The Catalyst NEWS Marriott server down, up, etc. by Ben Ruby Thursday March 22 the hard drive to the central computer that processes food card transactions crashed. New College stu?ents returned from spring break to fmd that every time they bought somethmg from the Marriott Food Services, they had to give their box number in addition to their food card. It was not until last Wednesday April 4, that the computer system fully repaired. It took a few days after that for all the transactions to be entered into the computer, and for things to re turn to normal. The computer that went down lo cated in the office of Marriott Manager Jerry Dixon, did not go down for a particularly complicated technical reason. "The hard drive died," Dixon explained. "It didn't spin, and it didn't lock into it's gears as we took people's card numbers and their box numbers for v_erification." The computer proved re Sistant to software solutions and had to be shipped physically to the special systems division of the SodexhoMarriott Corporation, where they gave it new drivers and shipped it back. Dixon pointed out, "As bad as it was, it definitely could have been a lot worse. It was great; the computer com pleted a backup before it died. We were able to retrieve data off of the back up disk." The backup disk held information about student's food card balances up to March 22. After the computer was re paired five Marriott employees spent 4-5 hours apiece entering in the trans action from the time the computer had been down. On Friday they had bal everything to the last penny. Dtxon commented, "There was a very small handful of bad transactions. Less than two percent out of over 1 000 transactwns. It was such a small num-ber that they were probably legitimate errors. With the things that are said about students these days I think this is rean y supportive." The computer crash did not affect students too adversely. When asked about the computer crash second-year Andrew Jay responded, "Oh, there was a computer crash?" Third-year Christy McCullough said, "Well, other than the extra ten sec onds waiting in the Marriott line it didn't rock my world that much." 3 The offending computer, located in General Manager Jerry Dixon's office Second-year June Gwalthney said, been taken to insure nothing similar I felt really sorry for all the Marriott happens in the future, and that student who had to enter all the with questions about their balance numbers mto the computer, but it did should talk to him. not affect my life." Dixon stressed that measures had Residence Life undertakes "social norms" marketing campaign by Anna Residence Life wants to know what you're doing, but not for reasons you might think. Currently, a survey is being circulated through classes at New College. The survey focuses on student heath and wellness issues. The survey, and the research project that is a part of, is overseen by Lindsey Dedow, the act ing coordinator of residence life, who has a doctorate in psychology. Results of the survey, called the Campus Health and Wellness Survey, will be u ed in a two-part campaign to. promote wellness among students, faculty and staff. The survey was adapted from a sur vey used by the University of Arizona. jFROM "LEGISLATION" PAGE 1 are false or 2 causing confusion because people believe they are true." Convincing or confus ing, the signs certainly did not go unnoticed. They prompted response signs, posted Saturday by NCSA secretary Titus Jewell. The response signs read, "As of April 7, 2001 New College is not independent The bill which would make New College indepen dent has passed one conunittee and one subcommittee. It has yet to pass the Senate, the House, and escape the Governor's veto. Please attend next week's town meeting to learn more." The bill itself was introduced in the Florida Senate on March 7, where it was referred to the Education Committee, the national New College survey ask about beliefs and behaviors, like the other surveys; however, they have been tailored to ad dress New College student life. Survey topics include alcohol, tobacco, drug use, sexuality and mental and physical health. The first reason for the survey is to find out which issues are of greatest im portance to students. Residence life will use the results of the survey to better guide their programs. The survey will be used, as Dedow put it, "to figure what is going on out there." The second purpose for the survey is Appropriations Subcommittee on Education, the Appropriations Corrunittee, and the Rules and Calendar Committee. It passed the Education Conunittee by a 10-1 vote on March 20, and the Appropriations subcom mittee on Education by a 7-0 vote on April 3. It is now waiting in the wings of the Appropriations committee. If it passes in all the committees, it will go to the Senate. If it passes in the Senate, it will go through much the same process in the House before being handed over to the Governor, who will either sign it or veto it A Town Meeting to discuss the legisla tion has been called, and General Heiser, who has come out in favor of the split, has been invited As of Monday, the Town approach to education pelling inaccurate perceptions of unhealthy lifestyle behaviors. This sur vey will be used to how the positive behavior that many students engage in. This approach is a change from the scare tactics used in many education programs in the 1980s. Those programs focused on the negative consequences of unhealthy behavior, but did little to actively encourage other choices. The social norms marketing campaign is late to arrive at New College. It has been used in many places since the late 1980s. Meeting was scheduled for tomonow at 6. Jewell commented, "I think people are over reacting General Heiser says he doesn't expect the bill to pass Wltil May ... I think we'll have plenty of time to talk about it, though I don't think we're really in a position to do anything about it." Whether or not it eventually passes, New College students can go to the Florida Legislature's webpage at m and track Senate Bill 0086. There is also some disa.Jssion taking place on the e-forum, and tomonow's town meeting shouJd prove to be, if nothing else, lively. suits wUJ be worked into many programs coordinated by Residence Life. The results will be ordered in rather genera) areas, such as on-campus and off-campus students, first-year and last-year students, and a few topics will al o be ordered by gender. The survey is being administered to a random sam pling of students. Questions regarding the survey can be addressed to Dr. Lindsey Dedow and Dr. Mike Campbell, both at the Residence Life Office located in First Court Pei. New College is now officially separated from USF. Don't we desetve to know? The text that caused so much confusion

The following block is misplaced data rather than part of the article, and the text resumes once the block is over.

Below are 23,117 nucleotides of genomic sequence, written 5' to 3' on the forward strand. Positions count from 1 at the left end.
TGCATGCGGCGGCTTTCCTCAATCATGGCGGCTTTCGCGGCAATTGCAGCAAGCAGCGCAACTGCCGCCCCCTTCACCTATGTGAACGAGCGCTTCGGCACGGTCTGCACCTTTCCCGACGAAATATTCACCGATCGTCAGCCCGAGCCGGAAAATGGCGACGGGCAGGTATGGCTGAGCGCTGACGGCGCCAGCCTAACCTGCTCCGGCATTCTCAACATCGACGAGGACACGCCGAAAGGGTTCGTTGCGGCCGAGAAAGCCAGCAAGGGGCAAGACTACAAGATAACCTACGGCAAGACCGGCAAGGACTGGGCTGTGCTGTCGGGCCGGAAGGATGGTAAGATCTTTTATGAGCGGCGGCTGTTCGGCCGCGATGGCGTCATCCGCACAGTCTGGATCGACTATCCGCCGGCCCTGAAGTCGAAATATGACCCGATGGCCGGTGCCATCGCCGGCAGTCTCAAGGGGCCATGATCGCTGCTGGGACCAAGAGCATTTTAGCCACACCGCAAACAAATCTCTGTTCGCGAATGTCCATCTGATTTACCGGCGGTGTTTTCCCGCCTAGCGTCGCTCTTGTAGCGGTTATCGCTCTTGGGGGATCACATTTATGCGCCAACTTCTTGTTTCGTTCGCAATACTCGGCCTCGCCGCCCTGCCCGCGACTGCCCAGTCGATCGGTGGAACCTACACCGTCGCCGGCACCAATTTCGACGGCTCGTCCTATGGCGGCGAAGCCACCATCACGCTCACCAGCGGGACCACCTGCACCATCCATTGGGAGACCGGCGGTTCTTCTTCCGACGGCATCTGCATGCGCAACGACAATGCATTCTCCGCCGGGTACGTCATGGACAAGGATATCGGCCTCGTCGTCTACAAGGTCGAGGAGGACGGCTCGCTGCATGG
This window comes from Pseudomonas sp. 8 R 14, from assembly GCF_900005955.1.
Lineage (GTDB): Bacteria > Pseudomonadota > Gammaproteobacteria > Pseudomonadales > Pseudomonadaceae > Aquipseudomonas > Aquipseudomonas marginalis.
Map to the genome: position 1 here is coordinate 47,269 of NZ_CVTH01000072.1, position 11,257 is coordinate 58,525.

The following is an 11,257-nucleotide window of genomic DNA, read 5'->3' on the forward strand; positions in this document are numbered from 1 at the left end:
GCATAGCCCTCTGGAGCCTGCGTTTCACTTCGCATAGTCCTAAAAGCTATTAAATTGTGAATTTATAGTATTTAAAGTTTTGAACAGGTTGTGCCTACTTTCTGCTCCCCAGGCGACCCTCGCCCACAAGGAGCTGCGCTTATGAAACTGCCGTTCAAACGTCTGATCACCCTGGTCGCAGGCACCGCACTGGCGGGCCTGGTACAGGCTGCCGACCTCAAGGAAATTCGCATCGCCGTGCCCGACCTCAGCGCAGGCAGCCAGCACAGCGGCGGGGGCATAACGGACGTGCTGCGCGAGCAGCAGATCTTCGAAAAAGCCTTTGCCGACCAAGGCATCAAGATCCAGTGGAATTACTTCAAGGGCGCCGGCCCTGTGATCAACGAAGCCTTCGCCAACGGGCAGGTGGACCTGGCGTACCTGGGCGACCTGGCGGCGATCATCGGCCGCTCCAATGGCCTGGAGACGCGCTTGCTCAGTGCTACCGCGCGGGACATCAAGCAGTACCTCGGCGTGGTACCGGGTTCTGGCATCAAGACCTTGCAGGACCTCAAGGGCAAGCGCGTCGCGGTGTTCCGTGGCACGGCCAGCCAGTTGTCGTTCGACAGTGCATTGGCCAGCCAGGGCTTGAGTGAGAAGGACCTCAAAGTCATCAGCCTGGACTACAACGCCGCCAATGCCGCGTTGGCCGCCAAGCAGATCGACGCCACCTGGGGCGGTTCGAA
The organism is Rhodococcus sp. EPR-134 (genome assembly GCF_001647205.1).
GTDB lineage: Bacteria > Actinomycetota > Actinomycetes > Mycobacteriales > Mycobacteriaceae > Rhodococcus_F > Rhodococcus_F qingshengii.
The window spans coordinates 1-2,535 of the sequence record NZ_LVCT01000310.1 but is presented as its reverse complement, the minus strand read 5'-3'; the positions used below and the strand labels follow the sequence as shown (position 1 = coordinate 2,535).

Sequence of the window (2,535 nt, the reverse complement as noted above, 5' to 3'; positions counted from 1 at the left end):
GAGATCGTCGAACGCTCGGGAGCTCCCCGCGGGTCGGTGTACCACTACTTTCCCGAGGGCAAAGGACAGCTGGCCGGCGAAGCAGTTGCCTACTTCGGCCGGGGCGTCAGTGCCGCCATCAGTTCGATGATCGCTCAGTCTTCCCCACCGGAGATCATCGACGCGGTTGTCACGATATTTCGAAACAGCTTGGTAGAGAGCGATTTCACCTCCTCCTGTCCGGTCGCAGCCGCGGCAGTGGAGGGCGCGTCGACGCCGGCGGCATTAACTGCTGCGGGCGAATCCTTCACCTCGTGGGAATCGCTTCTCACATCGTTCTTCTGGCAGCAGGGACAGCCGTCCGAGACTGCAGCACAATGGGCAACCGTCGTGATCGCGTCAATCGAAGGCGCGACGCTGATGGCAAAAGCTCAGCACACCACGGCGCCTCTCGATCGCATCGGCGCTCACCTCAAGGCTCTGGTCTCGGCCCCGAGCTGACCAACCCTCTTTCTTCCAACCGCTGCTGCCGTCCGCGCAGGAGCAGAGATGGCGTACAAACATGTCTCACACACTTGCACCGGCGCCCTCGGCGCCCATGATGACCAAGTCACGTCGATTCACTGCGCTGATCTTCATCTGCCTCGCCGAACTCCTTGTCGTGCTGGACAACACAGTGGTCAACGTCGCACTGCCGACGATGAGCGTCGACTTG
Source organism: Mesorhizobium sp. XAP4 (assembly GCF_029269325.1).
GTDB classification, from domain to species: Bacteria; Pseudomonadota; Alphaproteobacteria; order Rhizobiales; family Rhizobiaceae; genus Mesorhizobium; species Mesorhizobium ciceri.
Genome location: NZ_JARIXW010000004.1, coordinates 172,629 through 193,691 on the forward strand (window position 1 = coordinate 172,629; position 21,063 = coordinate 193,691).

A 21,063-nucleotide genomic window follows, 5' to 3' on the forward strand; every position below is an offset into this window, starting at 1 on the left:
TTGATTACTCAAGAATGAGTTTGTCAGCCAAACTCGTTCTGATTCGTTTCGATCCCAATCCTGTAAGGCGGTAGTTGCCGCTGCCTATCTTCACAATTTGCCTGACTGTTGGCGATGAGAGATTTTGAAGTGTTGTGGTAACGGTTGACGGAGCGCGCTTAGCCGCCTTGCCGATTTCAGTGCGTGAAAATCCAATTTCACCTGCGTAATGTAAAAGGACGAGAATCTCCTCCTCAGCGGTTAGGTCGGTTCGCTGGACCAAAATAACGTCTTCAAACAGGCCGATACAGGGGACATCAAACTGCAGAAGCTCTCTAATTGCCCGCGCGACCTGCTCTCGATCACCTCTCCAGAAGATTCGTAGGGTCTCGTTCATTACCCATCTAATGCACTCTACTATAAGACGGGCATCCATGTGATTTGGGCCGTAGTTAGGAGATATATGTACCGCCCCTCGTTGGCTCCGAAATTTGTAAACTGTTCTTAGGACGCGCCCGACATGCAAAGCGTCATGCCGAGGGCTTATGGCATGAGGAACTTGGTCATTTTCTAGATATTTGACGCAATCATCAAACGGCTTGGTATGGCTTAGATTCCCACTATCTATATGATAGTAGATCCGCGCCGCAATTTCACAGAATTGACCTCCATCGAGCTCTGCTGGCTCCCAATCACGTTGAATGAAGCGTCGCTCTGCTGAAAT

NEWS April 11, 2001 week rai es awareness of alcohol, poisoning by 1is Valerie Lynn 1oj iko ''[ 'tudent A1 is constant! pa sang out." aid fir l-year Carol. n Gros man of her o crvations on campu alcohol a u c. "{ tudent B) i t:On t. ntly rolling round on the floor .. I know other p opl \\ ho ju. t ntmuousl; omit.'' 'he add d, "My mother told m that 1 should moke put instead of drinkin r bccm. e il i le s addictive.'' Tv:o day. after the rein tateme.nt of Drunk FunTue day on Apnl 3, Parkvicw P ycholog Residents Beth Muller and Larry Mark descended upon th cafeteria at lunch and _dinner time bearing the Alcohol c Dtsorders Id ntification Tc t. tudents pondered over qu :lion. like ''How many drink. do you nsume in a typi al \ eek?" nd "I low often do you expericnc guilt aner drinking?" first-year Chris Alles was one of the targets. "I'm curious of\; hal they have to say" he aid. "I'm sitting here any way I might as well do this." The urvey were an outr ach effort for ational Alcohol creening Day, by David avare Survivor is the mo. t important tele vi ion show in the history of mankind. A ocio-culturaJ thriller with hunks and babe to boot, this popular "lour day night event plays a huge role in the live of many and the heart of few. What does it take to be a true Survivor fan? It i not intellectual trength or tru tworthy character. It doe. n't take the charisma of a miling celebrity, or the trength of Pat McDonald or the Delgado brothers. AJl it take i a tele vi ion, a case of beer and maybe a pizza which was Ia. t Thur day. Informational video:-., pamphlet, key chains and magnet were pro ided in addition to the ;lcohol a sessment. The survey gath red data for national li tics center and re ealed pos tble personal alcohol problem to the partic"I feel like people hen ecm to be very re pon ible drinker:; first vear Jaclvn Bergamino "Drinking at c\\ College is the sam [as other choob]_hut ticeable b cau e most umverstllc don t allow tudcnts to drink beer in the cafe teria.". aid third-year transfer Matthew William According to Acting Coordinator of Rcsidenc Life ind ey Dedow, who has a doctorate in psychology, we ce few :-.erious alcohol-related accidents at New College becau c ''Students _take care of each other and are not afra1d to talk to the RAs.' he at o Ire. ed that hould n t feel alienated: here are a lot of tudents who don't drink." or two.1o put it bluntly, Survivor bet ter than a wet dream, but only if you want it to be. For two sea. ons Survivor and Survivor II: Outback have taken the country by storm, not becau c our President is stupid, but becau e we know the true value of entertainment. For tho c of you unaware of the premise of thi wonder-filled reality spectacular, here is a summary: variou individual are dropped into a wild, un domesticated terrain with minimum upplie and each week one per on is 0 1 A bathtub full of beer i emial for throwing a party, but if thh is your personal \la!ih, you may have a problem. A good example i third-year trans fer Sarah Hus in. ''I don't think alcohol hould be u cd. It' far too me sy of a drug,'' she aid. Parkview offer free and confiden tial coun elling for tudent with voted mai ning per on wins a million dollar Recently, the remaining survivor from Survivor II have tarted to tarve. This past ea on orneone fell into a fire and burned him elf severely (a cason highlight). I predict that the cute girl, Elizab th, will win. If she doe n't, I will probably stop watching the how. Who re lly wants to watch a show where an old man and a cowboy quare off against each other in a battle of wit and fortitude? 'ot J. For the e pa t two years, when I have wanted to e cape the cruel tedium of my life, I have turned to Survivor. 'This show has taught me to ub titute my boring life through vicarious living of television pseudotars, dare I call them idols, who have the ability to gain fame and fortune for motivating tudent at vari ou college forums. Two characters from the fir t Survivor paid a visit to 'F this past year. In my opinion, that is tudent money well spent. The e istence of hows like Survivor, Temptation !land (the ec ond m st important television how in human hi tory) and Boot Camp comfort uh tancc abuse problems as well as other ervice. to promote mental and physical wellness among the student body. r that omeday soon 'the rna ses wiJJ accept the production of bows like Stephen King/Richard Bachman en vi. ioned The Running Man and flow !lot Can You Take It?. We can all leep ea y knowing that someday oon, even those of u with heart condition will be able to compel again t each other (on treadmills) for the almighty dollar. During a discussion concerning re ality tel vision, fir t-year Amanda Crutchley aid, "Pride and Prejudice is awe orne." During that arne di cu ion, the is tudent and avid Survivor viewer Chri. tan Bly tone aid, "It' exactly what people want. People enjoy, on a vi cera] level, eeing other people struggle." First-year Alex Krieg, in an exclusive final interview with David avare e, said, "I have o much to say about urvivor that it hurt ." However, what they say really d es n 't matter. 1 hi is my piece, and I am going tell you what' good. Survivor i good. It's a Jot better than getting your bicycle borrowed ( tolen) for four weeks by an inconsiderate girl with long brown hair and low cut jeans. It i not a fun, though, as finding out where thi girl Jive. and cementing her thiev ing as into her room. I'll let you know if thi hypothetical female i a survivor.